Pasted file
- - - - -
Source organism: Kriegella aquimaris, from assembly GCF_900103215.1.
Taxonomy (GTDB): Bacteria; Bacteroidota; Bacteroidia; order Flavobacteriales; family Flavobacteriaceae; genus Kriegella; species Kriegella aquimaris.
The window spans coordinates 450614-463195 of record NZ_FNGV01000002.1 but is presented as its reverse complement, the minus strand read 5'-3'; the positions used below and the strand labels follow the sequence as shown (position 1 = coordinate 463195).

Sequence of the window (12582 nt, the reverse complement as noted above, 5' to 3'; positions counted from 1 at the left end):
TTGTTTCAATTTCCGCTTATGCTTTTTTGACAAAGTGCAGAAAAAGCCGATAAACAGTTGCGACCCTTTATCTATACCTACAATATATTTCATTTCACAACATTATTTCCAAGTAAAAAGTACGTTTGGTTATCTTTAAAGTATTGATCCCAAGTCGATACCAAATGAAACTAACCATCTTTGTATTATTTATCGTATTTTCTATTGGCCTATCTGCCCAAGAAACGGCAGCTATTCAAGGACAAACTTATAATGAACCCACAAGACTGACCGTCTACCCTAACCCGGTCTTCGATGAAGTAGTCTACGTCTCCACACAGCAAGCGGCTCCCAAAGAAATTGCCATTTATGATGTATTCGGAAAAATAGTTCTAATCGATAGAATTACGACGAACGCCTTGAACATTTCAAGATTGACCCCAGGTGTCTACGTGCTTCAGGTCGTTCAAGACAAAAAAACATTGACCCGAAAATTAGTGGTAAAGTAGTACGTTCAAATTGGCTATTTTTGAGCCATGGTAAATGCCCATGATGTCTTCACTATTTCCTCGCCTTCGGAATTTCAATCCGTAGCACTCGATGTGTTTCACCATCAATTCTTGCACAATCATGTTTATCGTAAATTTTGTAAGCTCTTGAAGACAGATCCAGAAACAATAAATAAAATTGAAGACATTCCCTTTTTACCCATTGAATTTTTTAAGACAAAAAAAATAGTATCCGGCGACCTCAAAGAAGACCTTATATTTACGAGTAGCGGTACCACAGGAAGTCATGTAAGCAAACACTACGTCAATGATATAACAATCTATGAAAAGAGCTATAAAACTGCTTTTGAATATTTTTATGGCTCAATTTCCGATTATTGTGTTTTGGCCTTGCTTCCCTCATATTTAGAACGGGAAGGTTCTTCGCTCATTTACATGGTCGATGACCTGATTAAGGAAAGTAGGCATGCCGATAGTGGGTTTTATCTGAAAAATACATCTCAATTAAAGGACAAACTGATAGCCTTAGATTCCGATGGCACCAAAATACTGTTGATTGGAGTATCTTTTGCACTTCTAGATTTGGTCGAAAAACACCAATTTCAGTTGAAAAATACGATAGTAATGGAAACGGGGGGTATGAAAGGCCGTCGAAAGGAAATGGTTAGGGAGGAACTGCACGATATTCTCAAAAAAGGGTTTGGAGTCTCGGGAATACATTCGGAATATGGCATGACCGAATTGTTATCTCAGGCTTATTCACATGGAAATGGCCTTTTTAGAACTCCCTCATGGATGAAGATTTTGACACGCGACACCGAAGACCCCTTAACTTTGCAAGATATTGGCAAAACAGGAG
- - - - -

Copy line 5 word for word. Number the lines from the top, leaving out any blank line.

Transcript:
TTGTTTCAATTTCCGCTTATGCTTTTTTGACAAAGTGCAGAAAAAGCCGATAAACAGTTGCGACCCTTTATCTATACCTACAATATATTTCATTTCACAACATTATTTCCAAGTAAAAAGTACGTTTGGTTATCTTTAAAGTATTGATCCCAAGTCGATACCAAATGAAACTAACCATCTTTGTATTATTTATCGTATTTTCTATTGGCCTATCTGCCCAAGAAACGGCAGCTATTCAAGGACAAACTTATAATGAACCCACAAGACTGACCGTCTACCCTAACCCGGTCTTCGATGAAGTAGTCTACGTCTCCACACAGCAAGCGGCTCCCAAAGAAATTGCCATTTATGATGTATTCGGAAAAATAGTTCTAATCGATAGAATTACGACGAACGCCTTGAACATTTCAAGATTGACCCCAGGTGTCTACGTGCTTCAGGTCGTTCAAGACAAAAAAACATTGACCCGAAAATTAGTGGTAAAGTAGTACGTTCAAATTGGCTATTTTTGAGCCATGGTAAATGCCCATGATGTCTTCACTATTTCCTCGCCTTCGGAATTTCAATCCGTAGCACTCGATGTGTTTCACCATCAATTCTTGCACAATCATGTTTATCGTAAATTTTGTAAGCTCTTGAAGACAGATCCAGAAACAATAAATAAAATTGAAGACATTCCCTTTTTACCCATTGAATTTTTTAAGACAAAAAAAATAGTATCCGGCGACCTCAAAGAAGACCTTATATTTACGAGTAGCGGTACCACAGGAAGTCATGTAAGCAAACACTACGTCAATGATATAACAATCTATGAAAAGAGCTATAAAACTGCTTTTGAATATTTTTATGGCTCAATTTCCGATTATTGTGTTTTGGCCTTGCTTCCCTCATATTTAGAACGGGAAGGTTCTTCGCTCATTTACATGGTCGATGACCTGATTAAGGAAAGTAGGCATGCCGATAGTGGGTTTTATCTGAAAAATACATCTCAATTAAAGGACAAACTGATAGCCTTAGATTCCGATGGCACCAAAATACTGTTGATTGGAGTATCTTTTGCACTTCTAGATTTGGTCGAAAAACACCAATTTCAGTTGAAAAATACGATAGTAATGGAAACGGGGGGTATGAAAGGCCGTCGAAAGGAAATGGTTAGGGAGGAACTGCACGATATTCTCAAAAAAGGGTTTGGAGTCTCGGGAATACATTCGGAATATGGCATGACCGAATTGTTATCTCAGGCTTATTCACATGGAAATGGCCTTTTTAGAACTCCCTCATGGATGAAGATTTTGACACGCGACACCGAAGACCCCTTAACTTTGCAAGATATTGGCAAAACAGGAG